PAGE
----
These are the first two hybrid machines which will replace existing UV ink flatbed and as with the original roll to roll latex printers expand into an extensive portfolio. The advantages of latex ink come with its flexibility, its minimal environmental footprint (because it is water based) and its broad range of applications, including critical areas like children’s rooms, restaurants and hospitals.
The challenge for flatbed printing is to manage the water based inks and achieve adhesion on non porous rigid substrates, something which has help propel the popularity of UV ink.
Without being specific, Ignasi Avellaneda, technical consultant at HP, explains that there have been slight changes to the ink to achieve this. Whatever these are, it has worked. The ink moves with the material as it is bent with no signs of flaking or cracking.
Operation of the printer has drawn from a wide range of experience to make this as simple as possible. It is largely maintenance free using automated routines to minimise intervention. There is touch screen control designed to be highly intuitive to use, following on from the roll to roll versions. The belt under the heads has a vacuum to hold materials in place and to pull the roll material through the press without skewing, something that can limit the performance of hybrid machines. On the R2000, the roll can be left to print overnight he says.
“UV printing has been around for 20 years and is well established,” Avellaneda continues. “But it is limited in quality and in coping with flexibility and versatility of media. With UV, because the ink is dried on the surface there is always a raised image.
“In contrast we print with a very thin layer of ink which because it is transparent takes on the characteristics of the surface media, whether matt or gloss, smooth or textured. And there colours have been show to be very bright using latex giving a larger colour gamut than four colour UV.”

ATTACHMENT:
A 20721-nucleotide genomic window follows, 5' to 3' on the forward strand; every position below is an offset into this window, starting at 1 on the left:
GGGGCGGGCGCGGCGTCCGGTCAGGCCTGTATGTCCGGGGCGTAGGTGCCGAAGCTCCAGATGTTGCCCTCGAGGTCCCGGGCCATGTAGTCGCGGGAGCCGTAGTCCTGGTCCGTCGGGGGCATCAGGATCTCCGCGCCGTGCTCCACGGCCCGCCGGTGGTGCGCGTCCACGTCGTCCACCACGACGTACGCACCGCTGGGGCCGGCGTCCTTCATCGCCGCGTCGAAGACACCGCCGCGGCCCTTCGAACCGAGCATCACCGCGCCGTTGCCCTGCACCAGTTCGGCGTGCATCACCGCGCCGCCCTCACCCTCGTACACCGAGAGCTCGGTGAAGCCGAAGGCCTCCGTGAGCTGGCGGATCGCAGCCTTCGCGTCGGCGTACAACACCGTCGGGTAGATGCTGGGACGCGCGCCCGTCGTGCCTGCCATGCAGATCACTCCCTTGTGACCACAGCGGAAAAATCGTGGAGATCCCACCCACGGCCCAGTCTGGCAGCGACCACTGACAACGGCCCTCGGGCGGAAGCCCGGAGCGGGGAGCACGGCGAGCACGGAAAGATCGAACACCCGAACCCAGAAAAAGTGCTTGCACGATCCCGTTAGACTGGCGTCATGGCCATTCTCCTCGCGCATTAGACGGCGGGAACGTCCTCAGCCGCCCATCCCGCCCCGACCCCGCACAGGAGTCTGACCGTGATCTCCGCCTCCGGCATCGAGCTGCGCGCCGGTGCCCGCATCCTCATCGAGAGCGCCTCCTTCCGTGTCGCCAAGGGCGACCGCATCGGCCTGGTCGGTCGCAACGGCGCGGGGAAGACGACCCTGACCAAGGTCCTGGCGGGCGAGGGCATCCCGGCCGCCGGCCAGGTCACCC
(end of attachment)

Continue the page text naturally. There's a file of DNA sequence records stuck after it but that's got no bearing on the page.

White ink has been added in response to customer demand. Again this will take on the property of the media being printed he says and “it is not a white that will become yellow”.
The white print unit can be completely removed when not in use and plugged in again without fear that the nozzles have become clogged. In use, the white ink is constantly being circulated to prevent this. “There is never any need to purge the white,” he adds.
Other options include extra units to extend the loading and delivery table for rigid materials. The R1000 is a 1.6 metre wide machine, the R2000 is 2.5 metres wide. Since the launch at Fespa, around 100 units have been installed around Europe with the flag now dropped on general release.
The first exhibition in the UK with the new flatbed latex press from HP pulled a steady crowd of printers wanting to discover if what they have been told about adhesion and flexibility holds true.